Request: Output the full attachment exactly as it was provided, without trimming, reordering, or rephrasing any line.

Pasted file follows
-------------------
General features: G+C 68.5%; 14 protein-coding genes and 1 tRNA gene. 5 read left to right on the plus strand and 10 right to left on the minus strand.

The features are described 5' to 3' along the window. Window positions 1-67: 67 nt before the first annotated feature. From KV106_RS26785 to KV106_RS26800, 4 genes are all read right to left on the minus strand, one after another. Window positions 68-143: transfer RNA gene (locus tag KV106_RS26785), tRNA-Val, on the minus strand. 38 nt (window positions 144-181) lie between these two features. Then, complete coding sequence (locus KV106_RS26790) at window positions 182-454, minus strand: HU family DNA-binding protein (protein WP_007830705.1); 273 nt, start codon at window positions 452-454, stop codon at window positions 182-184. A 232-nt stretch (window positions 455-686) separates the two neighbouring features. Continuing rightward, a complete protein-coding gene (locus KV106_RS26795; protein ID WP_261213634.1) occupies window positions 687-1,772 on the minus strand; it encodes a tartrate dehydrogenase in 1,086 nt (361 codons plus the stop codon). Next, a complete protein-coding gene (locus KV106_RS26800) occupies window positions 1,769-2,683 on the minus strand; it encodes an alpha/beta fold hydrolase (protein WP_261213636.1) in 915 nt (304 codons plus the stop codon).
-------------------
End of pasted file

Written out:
General features: G+C 68.5%; 14 protein-coding genes and 1 tRNA gene. 5 read left to right on the plus strand and 10 right to left on the minus strand.

The features are described 5' to 3' along the window. Window positions 1-67: 67 nt before the first annotated feature. From KV106_RS26785 to KV106_RS26800, 4 genes are all read right to left on the minus strand, one after another. Window positions 68-143: transfer RNA gene (locus tag KV106_RS26785), tRNA-Val, on the minus strand. 38 nt (window positions 144-181) lie between these two features. Then, complete coding sequence (locus KV106_RS26790) at window positions 182-454, minus strand: HU family DNA-binding protein (protein WP_007830705.1); 273 nt, start codon at window positions 452-454, stop codon at window positions 182-184. A 232-nt stretch (window positions 455-686) separates the two neighbouring features. Continuing rightward, a complete protein-coding gene (locus KV106_RS26795; protein ID WP_261213634.1) occupies window positions 687-1,772 on the minus strand; it encodes a tartrate dehydrogenase in 1,086 nt (361 codons plus the stop codon). Next, a complete protein-coding gene (locus KV106_RS26800) occupies window positions 1,769-2,683 on the minus strand; it encodes an alpha/beta fold hydrolase (protein WP_261213636.1) in 915 nt (304 codons plus the stop codon).